By Daniel K. Benjamin
The world’s ocean fisheries are in decline. Since 1950, nearly 30 percent of all fisheries have collapsed, and some scientists project that in 40 years, all of the world’s fisheries could collapse. The problem, it is widely agreed, is a failure of humans to manage fisheries in a way that is consistent with both maximum economic benefit and longterm survival of ocean fish stocks. Important new research by Christopher Costello, Steven Gaines, and John Lynham (2008) reveals that a property rights approach to fishery management can provide a solution to this growing crisis.
The authors find that a system of catch shares called individual transferable quotas (ITQs) is stunningly successful in protecting fisheries. Where such rights have been assigned, there is no evidence of the collapse described above. In fact, the assignment of catch share rights often reverses pre-existing collapse. And, in fisheries where they are used, ITQs have permitted the return of economically viable fishing activities.
Command-and-control systems of fisheries management historically have held sway around the world. These systems limit, for example, fishing gear and season length, in an effort to keep total harvests within quotas. But even the best of them suffer from a profound misalignment of incentives: the self-interest of the individual harvester is generally inconsistent with actions that would both maximize the value of the fishery and ensure its sustainability. Because individuals lack secure rights to part of the harvest, they are motivated to “race to fish” to out compete others. The results are poor stewardship and lobbying for ever-larger harvest quotas, causing excessive harvests, reduced stocks, and eventual collapse.
In recent years the failure of command-and-control fishery management has become increasingly clear, but the question has been: is there a viable alternative? Economists have suggested that catch shares assigned to individual harvesters (such as ITQs) offer such an alternative, because property rights systems, of which ITQs are an example, are generally the most effective way to conserve resources.
Catch share systems combine two features. First, based on biological and other scientific criteria, an allowable catch size is determined. Then, members of the fishing community (individuals or cooperatives, for example) are assigned shares of the total allowable catch. These shares can then be used, or in many cases sold or leased to others; no one is allowed to harvest in excess of the amount specified in the harvester’s quota. In effect, the ITQs give fishermen de facto property rights in the catch, much as they have rights in their boats and gear. Collectively, these rights owners then have an incentive to protect and maintain the value of the fishery, just as they do to maintain their other property.
Past case studies of the use of ITQs have suggested that catch shares can dramatically improve both the biological and economic health of fisheries. Alaska, British Columbia, Iceland, and New Zealand all represent locales where ITQs are regarded as having succeeded. The new research by Costello et al has taken the study of ITQs to an entirely new level however, by examining all 121 fisheries where ITQs and other catch share systems have been implemented, and comparing the outcomes to the 11,014 fisheries around the world where such systems have not been instituted. In making this comparison the authors are able to account for factors (such as ecosystem characteristics and fish species) that might have played a role in the health and viability of the fish stocks. Thus, they conduct what amounts to a statistically controlled experiment—the results are striking.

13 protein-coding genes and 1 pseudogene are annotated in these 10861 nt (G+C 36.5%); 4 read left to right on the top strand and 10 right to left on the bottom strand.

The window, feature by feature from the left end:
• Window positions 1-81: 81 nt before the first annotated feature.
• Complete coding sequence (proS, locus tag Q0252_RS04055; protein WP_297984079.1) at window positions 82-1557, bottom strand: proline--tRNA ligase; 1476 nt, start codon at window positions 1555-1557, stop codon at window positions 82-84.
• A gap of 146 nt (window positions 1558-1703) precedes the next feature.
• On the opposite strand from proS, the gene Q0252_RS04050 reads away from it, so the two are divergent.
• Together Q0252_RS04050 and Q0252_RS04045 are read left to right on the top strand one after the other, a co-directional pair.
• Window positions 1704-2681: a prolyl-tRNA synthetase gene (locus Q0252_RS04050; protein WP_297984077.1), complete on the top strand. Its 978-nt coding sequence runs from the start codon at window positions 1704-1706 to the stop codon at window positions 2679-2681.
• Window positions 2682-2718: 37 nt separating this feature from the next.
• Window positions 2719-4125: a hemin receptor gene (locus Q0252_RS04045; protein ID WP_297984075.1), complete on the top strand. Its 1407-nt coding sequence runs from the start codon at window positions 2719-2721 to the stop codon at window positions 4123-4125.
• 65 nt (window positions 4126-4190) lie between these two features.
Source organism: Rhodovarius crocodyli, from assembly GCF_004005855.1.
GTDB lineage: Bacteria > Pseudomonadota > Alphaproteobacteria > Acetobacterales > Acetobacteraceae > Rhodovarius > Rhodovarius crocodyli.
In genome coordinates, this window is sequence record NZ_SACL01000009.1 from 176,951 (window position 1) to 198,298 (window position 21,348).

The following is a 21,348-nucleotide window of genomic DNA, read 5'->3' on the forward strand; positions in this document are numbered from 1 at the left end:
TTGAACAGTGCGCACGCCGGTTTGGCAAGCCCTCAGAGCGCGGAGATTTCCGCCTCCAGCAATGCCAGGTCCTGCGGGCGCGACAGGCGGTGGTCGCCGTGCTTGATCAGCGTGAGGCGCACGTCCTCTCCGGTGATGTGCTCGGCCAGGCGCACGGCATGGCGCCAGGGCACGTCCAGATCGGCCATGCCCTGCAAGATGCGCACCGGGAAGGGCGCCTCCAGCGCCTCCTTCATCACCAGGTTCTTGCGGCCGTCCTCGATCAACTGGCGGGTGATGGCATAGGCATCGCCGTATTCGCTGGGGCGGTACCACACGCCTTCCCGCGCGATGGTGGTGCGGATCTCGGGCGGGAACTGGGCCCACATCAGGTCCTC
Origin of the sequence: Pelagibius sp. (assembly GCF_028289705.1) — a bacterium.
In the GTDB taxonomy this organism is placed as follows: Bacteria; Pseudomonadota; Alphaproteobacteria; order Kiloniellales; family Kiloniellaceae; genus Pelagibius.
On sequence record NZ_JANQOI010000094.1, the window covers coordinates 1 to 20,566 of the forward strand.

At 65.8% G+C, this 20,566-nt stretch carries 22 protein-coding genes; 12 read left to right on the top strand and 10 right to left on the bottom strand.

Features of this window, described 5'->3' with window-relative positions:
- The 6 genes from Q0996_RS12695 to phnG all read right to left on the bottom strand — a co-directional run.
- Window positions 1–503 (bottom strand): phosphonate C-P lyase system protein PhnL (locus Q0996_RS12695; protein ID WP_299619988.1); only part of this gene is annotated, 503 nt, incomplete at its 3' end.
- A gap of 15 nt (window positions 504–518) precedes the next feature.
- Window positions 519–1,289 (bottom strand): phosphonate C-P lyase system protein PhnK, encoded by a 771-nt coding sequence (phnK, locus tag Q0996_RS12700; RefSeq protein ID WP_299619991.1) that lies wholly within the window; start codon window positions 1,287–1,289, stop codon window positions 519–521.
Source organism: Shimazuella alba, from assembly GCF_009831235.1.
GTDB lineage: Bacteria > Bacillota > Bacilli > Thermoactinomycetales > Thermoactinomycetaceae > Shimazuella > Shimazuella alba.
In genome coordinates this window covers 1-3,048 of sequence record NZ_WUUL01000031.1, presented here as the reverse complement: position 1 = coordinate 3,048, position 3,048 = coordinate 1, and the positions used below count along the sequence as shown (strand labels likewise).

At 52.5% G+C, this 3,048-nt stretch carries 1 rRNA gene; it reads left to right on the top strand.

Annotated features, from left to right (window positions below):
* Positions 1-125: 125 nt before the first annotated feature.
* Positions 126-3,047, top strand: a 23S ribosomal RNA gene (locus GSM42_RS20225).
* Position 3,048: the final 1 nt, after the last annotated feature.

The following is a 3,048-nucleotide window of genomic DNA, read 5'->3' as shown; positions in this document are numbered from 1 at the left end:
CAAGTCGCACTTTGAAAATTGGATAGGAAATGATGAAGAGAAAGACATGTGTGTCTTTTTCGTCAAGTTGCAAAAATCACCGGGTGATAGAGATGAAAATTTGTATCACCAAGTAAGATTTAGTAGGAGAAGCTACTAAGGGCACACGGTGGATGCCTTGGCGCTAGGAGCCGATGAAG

A conventional measure of collapse for a fishery is a decline in catch to a level that is less than 10 percent of the maximum recorded catch for that fishery. By this criterion, an average of more than 50 fisheries has reached collapse each year since 1950, in a worldwide pattern that seems to be pointing toward the demise of all fisheries. But Costello et al find that once a catch share system is implemented, the process of collapse halts. Moreover, in many of the ITQ fisheries, recovery of fish stocks begins soon after implementation, even as fishermen continue to profitably catch fish.
The authors estimate that had ITQs been implemented in all fisheries beginning in 1970, the incidence of past collapse among fisheries would have been cut by two-thirds. Moreover, instead of watching fisheries collapse today, we would be seeing them getting healthier, even as they were supporting fishers and nourishing consumers. Most importantly, it appears that the power of ITQs to prevent and even reverse fishery collapse applies to species and ecosystems throughout the world.
Until now, skeptics of the property rights approach to solving environmental problems have argued that fisheries are profoundly different from other resources, somehow immune to the benefits of instituting catch shares. Such an argument is no longer viable. Catch shares are being implemented in growing numbers around the world. The findings of Costello et al imply that an expansion of ITQs and other catch share systems can lead to the recovery of fish stocks and of the profits from harvesting them—and for this both humans and fish have reason to applaud.
Costello, Christopher, S. D. Gaines, and J. Lynham. 2008. Can Catch Share Prevent Fisheries Collapse? Science 321: 1678–81.
DANIEL K. BENJAMIN is a PERC senior fellow and Alumni Distinguished Professor at Clemson University. This column, “Tangents,” investigates policy implications of recent academic research. He can be reached at wahoo@ clemson.edu.